Reviews: Luigis Mansion Dark Moon
A more puzzle-based, less open experience than the first game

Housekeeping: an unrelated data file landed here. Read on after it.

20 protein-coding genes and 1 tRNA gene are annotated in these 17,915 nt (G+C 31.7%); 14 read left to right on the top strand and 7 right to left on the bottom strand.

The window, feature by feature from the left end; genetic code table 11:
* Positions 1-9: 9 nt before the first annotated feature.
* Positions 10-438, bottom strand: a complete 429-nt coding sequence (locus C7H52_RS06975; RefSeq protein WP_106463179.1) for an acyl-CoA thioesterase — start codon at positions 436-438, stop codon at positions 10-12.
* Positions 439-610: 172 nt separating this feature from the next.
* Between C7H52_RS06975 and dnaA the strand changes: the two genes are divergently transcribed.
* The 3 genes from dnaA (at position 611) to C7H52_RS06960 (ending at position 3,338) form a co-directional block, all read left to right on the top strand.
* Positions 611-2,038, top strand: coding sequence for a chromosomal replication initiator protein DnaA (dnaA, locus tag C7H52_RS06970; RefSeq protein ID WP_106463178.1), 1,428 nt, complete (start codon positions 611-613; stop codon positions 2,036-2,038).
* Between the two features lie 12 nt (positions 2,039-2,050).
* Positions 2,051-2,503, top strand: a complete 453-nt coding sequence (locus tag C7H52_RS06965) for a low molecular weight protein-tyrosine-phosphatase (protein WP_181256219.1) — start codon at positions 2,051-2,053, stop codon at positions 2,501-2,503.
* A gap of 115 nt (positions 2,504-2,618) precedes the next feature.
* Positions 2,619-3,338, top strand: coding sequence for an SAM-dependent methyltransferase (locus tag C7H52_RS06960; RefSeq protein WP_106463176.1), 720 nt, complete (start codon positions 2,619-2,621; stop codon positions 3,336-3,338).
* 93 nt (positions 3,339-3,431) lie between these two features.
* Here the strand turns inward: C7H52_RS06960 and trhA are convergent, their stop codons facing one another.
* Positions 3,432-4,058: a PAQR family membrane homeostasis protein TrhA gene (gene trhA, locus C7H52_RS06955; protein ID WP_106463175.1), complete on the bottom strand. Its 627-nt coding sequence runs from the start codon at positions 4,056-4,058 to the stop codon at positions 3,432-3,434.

While the original focused on making the setting feel like a liveable mansion that got taken over by ghosts, the second game is more about "spooky places". Luigi travels to many different settings, such as a haunted mansion, a greenhouse, an abandoned clock factory, a snowy shack over an icy cave, and more. Sadly, I can't relate to many of these settings. The first game's mansion had a certain "warmth" to it, especially when cleared out of ghosts, and anyone can relate to a house-like setting. Here, the settings not only lack that, but feel blatantly puzzle-based. In many cases, simply navigating a room often means having to solve puzzles. You might have to use your vacuum to grab onto a pulley and carry yourself from one side of a crevasse to another. Not a problem if you're doing it for the first time, but unfortunately, the rooms that involve solving a puzzle to figure out how to navigate them remain puzzle-based even after the puzzle has been initially solved. This stands in contrast to the first game, where navigating the mansion was more like navigating a mansion in real life, with puzzles stopping you only once. What's more, due to the sheer amount of puzzle-solving required to merely travel, the locations don't have convincing room layouts. The game's mission-based structure means that you visit the same area multiple times to do different goals, with changes to what's going on. This might sound like a good thing, but the game is just not open in its design. Instead, for the most part each mission restricts you to its own specific puzzles and locations, not giving you the freedom to explore that the first game had. Where the game fares better, is multiplayer. I actually used to daydream about how multiplayer might work with the first game, picturing multiple different-colored Luigis exploring the mansion freely and independently. Well... that's exactly what we get! The mansion is randomly generated, and the players have incentive to work together, as the game does not scale difficulty. "Fainted" players can be revived, and players can communicate by making Luigi himself talk. It lacks major depth, but it's fun, and I love multiplayer haunted house exploration. Sadly, players cannot join mid-game, so if someone quits, the player count is lowered for good. A major oversight in the era of Drop In Drop Out Multiplayer.